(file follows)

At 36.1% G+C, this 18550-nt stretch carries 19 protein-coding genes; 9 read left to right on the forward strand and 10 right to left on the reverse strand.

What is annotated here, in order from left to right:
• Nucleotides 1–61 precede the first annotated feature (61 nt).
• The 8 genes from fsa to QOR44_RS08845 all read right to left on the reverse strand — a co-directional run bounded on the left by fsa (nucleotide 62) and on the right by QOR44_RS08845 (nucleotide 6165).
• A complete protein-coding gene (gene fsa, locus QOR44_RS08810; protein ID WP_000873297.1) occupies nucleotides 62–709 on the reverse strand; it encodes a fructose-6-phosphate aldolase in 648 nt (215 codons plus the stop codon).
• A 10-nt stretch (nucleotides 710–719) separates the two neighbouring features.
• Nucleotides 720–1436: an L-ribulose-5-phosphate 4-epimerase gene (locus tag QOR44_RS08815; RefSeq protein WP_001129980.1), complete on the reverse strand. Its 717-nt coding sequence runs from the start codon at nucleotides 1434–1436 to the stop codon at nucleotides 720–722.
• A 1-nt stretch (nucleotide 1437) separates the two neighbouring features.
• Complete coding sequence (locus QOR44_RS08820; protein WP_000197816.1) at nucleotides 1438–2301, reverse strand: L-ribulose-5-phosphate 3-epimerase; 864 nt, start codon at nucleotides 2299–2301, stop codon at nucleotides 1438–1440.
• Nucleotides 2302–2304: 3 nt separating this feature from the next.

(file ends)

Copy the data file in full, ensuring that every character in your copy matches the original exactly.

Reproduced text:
At 36.1% G+C, this 18550-nt stretch carries 19 protein-coding genes; 9 read left to right on the forward strand and 10 right to left on the reverse strand.

What is annotated here, in order from left to right:
• Nucleotides 1–61 precede the first annotated feature (61 nt).
• The 8 genes from fsa to QOR44_RS08845 all read right to left on the reverse strand — a co-directional run bounded on the left by fsa (nucleotide 62) and on the right by QOR44_RS08845 (nucleotide 6165).
• A complete protein-coding gene (gene fsa, locus QOR44_RS08810; protein ID WP_000873297.1) occupies nucleotides 62–709 on the reverse strand; it encodes a fructose-6-phosphate aldolase in 648 nt (215 codons plus the stop codon).
• A 10-nt stretch (nucleotides 710–719) separates the two neighbouring features.
• Nucleotides 720–1436: an L-ribulose-5-phosphate 4-epimerase gene (locus tag QOR44_RS08815; RefSeq protein WP_001129980.1), complete on the reverse strand. Its 717-nt coding sequence runs from the start codon at nucleotides 1434–1436 to the stop codon at nucleotides 720–722.
• A 1-nt stretch (nucleotide 1437) separates the two neighbouring features.
• Complete coding sequence (locus QOR44_RS08820; protein WP_000197816.1) at nucleotides 1438–2301, reverse strand: L-ribulose-5-phosphate 3-epimerase; 864 nt, start codon at nucleotides 2299–2301, stop codon at nucleotides 1438–1440.
• Nucleotides 2302–2304: 3 nt separating this feature from the next.